31 June, 2016
The sixth IGMENA Google Hangout of 2016 addressed the topic of the legal battle for the future of cyber security : What is the implication for the Mena region? The debate was moderated by Mr. Hamza Ben Mehrez, the Policy Analyst Lead at IGMENA. The participants invited to this debate were prominent young Internet governance advocates from across the MENA region.
Ms. Khouloud Dawahi
- Ms. Khouloud Dawahi, Internet Policy and legal Analyst, (MA) Common law, Tunisia
- Mr. Hamza Salem, Computer Engineer, developer & Audio blogger, Jordan
- Mr. Nidham Gandoura, Applied Sciences and telecommunication Engineer, Intercultural Comm Researcher INSAT, Tunisia
- Ms. Doaa Shendy, Internet Policy Analyst, Lawyer Stanley group, Egypt
gave an overview about the U.S. government and Apple case, in which a federal judge asked Apple to help the FBI unlock an iPhone belonging to Syed Farook, who was responsible for the shootings in San Bernardino in December 2015. The judge asked Apple to provide "reasonable technical assistance" to the U.S. authorities, which would require the technology giant to override the system that disables the phone after 10 unsuccessful password attempts. Once this feature kicks in, all the data on the phone is inaccessible. Apple declined to help the FBI. What was the legal outcome? A hearing was postponed after the government said that it had found a third party that was able to unlock the iPhone and the Department of Justice said it had managed to access the data on the iPhone in question and asked the judge to drop the case. Apple stuck to its guns on defending civil liberties.
Ms. Dawahi talked about the need to build a national cyber security legal framework as a collaborative effort between government, industry and civil society to ensure every citizen in the MENA region and beyond has the resources they need to stay safer and more secure online. A national and regional Cyber Security Alliance should be established to reach consumers, among small and medium-sized businesses, corporations, educational institutions, and young people across the nation. The MENA region should focus on creating a culture of cyber security in the workplace through efforts like employee education, training, and awareness by promoting the role of a cyber-security task force and following best practices.
During the hangout discussion, the speakers mentioned that cybercrime has become too common in our connected world. While online crime is often associated with hackers stealing personal information for monetary gain, crime on the Internet takes many forms. Cybercrime can include everything from organizational data breaches to consumer issues like identity theft, so-called “revenge porn,” cyber-stalking, harassment and bullying to child sexual exploitation and abuse to online radicalization, violence and recruitment to terrorist networks like ISIS.
In the Mena region, fighting cyber crime requires a high level of collaboration among law enforcement, government agencies, the private sector and the general public by focusing on awareness of the different types of online crime, offering steps people can take to better protect themselves and addressing how law enforcement and others can collaborate to combat cybercrime. In addition, careers in fighting cybercrime will be spotlighted.
mentioned that it is certainly possible to create an entirely new operating system to undermine our security features as the government wants through “legal exceptions.” But it’s something we believe is too dangerous to do. The only way to guarantee that such a powerful tool isn’t abused and doesn’t fall into the wrong hands is to never create it. Rumblings between technology companies and the government are likely to continue. IPhone companies need to continue bolstering security in their software and devices.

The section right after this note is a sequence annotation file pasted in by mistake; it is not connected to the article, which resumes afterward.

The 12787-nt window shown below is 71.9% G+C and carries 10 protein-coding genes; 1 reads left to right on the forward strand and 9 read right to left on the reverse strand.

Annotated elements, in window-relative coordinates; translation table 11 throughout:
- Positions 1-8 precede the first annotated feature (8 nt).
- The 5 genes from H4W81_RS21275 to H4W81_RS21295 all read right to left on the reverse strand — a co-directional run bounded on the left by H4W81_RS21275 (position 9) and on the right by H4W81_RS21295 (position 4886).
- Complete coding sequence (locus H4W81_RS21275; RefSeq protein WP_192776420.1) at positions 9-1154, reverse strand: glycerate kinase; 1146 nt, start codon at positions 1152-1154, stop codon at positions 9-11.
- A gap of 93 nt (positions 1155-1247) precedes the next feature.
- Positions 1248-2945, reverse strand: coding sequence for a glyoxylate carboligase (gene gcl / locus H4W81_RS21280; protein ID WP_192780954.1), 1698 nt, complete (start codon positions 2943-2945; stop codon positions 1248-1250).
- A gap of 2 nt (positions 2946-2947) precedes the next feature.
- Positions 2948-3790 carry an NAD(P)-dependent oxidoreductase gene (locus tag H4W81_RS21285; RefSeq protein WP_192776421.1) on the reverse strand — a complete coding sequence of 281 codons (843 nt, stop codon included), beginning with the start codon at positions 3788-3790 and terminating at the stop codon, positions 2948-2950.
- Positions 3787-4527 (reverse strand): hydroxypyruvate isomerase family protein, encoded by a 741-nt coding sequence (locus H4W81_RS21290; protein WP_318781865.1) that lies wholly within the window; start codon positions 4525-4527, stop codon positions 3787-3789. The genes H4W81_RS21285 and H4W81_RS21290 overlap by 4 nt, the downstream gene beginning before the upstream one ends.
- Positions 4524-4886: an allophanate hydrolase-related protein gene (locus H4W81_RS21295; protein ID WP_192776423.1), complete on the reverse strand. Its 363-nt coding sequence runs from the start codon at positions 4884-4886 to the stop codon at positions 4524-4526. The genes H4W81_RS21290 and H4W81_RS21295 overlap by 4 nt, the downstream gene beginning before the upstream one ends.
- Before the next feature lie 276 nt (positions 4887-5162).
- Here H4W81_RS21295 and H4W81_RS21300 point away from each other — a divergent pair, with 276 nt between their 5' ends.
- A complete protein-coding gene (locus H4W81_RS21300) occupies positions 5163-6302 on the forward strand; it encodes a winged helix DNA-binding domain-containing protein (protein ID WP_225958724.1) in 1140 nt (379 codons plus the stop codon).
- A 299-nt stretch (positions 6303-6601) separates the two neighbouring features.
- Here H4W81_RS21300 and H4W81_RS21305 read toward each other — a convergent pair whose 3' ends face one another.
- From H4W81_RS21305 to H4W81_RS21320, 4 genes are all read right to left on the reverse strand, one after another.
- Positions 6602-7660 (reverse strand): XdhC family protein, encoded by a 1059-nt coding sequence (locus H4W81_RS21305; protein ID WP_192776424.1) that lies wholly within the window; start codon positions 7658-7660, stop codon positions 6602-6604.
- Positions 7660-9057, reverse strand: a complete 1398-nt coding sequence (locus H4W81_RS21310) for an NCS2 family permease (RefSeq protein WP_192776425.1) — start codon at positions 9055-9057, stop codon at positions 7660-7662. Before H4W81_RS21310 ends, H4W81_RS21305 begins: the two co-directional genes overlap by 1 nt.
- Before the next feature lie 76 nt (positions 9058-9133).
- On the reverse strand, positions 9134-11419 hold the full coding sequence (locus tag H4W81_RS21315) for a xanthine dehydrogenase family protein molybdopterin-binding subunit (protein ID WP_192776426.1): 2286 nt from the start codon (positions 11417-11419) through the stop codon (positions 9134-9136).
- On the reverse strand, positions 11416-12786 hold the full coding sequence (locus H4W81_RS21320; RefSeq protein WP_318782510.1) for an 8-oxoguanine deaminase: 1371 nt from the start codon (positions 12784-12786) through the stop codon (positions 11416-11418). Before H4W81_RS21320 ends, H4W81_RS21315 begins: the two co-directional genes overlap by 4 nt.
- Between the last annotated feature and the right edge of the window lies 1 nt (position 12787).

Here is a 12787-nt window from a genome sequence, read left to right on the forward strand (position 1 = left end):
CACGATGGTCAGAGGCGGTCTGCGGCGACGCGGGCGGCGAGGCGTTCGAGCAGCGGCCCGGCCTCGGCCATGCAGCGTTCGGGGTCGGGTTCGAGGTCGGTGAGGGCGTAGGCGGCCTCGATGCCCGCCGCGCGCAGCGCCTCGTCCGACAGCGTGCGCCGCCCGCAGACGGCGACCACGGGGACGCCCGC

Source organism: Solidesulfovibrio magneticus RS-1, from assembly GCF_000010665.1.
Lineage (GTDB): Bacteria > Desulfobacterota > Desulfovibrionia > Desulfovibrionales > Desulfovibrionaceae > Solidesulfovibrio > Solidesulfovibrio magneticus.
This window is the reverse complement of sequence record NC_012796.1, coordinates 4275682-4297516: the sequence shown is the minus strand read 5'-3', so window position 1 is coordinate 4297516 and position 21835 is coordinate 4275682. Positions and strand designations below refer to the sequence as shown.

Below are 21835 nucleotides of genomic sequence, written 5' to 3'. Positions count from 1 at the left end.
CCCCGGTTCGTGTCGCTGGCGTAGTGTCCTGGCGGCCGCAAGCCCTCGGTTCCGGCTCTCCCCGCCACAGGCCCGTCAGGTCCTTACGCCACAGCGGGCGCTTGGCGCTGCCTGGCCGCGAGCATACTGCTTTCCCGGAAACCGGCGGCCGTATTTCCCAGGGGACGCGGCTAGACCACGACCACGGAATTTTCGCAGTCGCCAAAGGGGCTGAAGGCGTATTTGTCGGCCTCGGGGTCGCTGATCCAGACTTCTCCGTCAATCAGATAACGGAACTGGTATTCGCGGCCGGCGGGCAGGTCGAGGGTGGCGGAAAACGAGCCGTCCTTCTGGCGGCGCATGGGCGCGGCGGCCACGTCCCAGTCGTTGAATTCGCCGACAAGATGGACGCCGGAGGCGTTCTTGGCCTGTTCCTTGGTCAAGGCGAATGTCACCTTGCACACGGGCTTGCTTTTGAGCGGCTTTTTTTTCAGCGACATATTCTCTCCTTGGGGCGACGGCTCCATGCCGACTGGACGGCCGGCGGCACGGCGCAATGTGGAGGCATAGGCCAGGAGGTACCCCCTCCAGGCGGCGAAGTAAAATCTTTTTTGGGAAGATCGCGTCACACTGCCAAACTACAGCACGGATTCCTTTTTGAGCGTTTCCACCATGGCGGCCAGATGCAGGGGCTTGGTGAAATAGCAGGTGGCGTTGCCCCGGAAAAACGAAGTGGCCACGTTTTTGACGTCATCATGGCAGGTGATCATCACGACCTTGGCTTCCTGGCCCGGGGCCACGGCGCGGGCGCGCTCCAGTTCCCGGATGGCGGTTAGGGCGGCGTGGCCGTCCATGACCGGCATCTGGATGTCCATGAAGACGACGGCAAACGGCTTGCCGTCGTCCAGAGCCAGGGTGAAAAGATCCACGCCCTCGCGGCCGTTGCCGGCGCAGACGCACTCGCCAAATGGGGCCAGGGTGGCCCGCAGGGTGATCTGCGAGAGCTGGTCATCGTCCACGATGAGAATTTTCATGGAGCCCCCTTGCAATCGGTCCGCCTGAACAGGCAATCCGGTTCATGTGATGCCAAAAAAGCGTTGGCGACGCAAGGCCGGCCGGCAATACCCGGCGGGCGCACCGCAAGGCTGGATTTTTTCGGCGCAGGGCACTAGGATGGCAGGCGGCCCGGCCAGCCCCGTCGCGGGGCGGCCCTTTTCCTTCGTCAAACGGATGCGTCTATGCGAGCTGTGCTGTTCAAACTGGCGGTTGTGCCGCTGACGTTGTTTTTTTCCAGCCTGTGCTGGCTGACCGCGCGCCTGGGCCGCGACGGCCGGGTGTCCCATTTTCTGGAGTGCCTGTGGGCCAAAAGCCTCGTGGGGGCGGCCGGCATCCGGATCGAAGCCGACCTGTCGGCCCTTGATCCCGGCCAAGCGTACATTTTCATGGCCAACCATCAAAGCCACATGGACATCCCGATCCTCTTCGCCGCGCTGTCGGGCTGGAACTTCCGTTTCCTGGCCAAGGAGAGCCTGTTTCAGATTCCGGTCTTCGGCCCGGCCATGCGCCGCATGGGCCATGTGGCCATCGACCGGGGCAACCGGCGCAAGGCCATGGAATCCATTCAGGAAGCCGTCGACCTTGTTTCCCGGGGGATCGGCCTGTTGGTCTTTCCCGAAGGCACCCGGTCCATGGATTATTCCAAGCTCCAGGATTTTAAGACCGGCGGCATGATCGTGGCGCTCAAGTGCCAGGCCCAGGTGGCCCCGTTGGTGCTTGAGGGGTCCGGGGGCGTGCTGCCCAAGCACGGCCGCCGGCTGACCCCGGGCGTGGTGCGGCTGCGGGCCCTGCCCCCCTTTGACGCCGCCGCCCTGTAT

Mr. Nidham Gandoura mentioned that in the Mena region CS should attract more tech-savvy experts who will work on promoting online security policies and needs to build strong security into the iPhone because people carry so much personal information on their phones today, and there are new data breaches every week affecting individuals, companies and governments. If we lose control of our data, we put both our privacy and our safety at risk. Second, the order would set a legal precedent that would expand the powers of the government and we simply don’t know where that would lead us. Should the government be allowed to order us to create other capabilities for surveillance purposes, such as recording conversations or location tracking? This would set a very dangerous precedent.
Mr. Hamza Salem
mentioned that the Apple fight with the FBI was just another marketing strategy to convince end users that MNCs care about end-users’ private data safety. Any government should not have the right to access any data without legal permission. In a case where the person is dead, third party organizations can be involved with the case to monitor the behavior of tech companies and governmental involvement. We need to raise awareness about social data security and privacy through ‘internet education.’ We need to protect the people in the Middle East from government and corporate censorship and make clear laws and legislation that champion privacy in the Middle East as a fundamental human right that goes beyond cultural boundaries and norms.
There is a gap between technology and the law because policies and regulations related to online security are vaguely and ambiguously defined, maybe intentionally by the lawyers and jurists who work in this field. There is a need for more online security trainings for the MENA region and there is a fundamental need to educate people on the safe use of technology to avoid targeting the safety of end users’ data protection and privacy.
Conversation summarized and edited by
Mr. Hamza Ben Mehrez, Policy Analyst Lead, IGMENA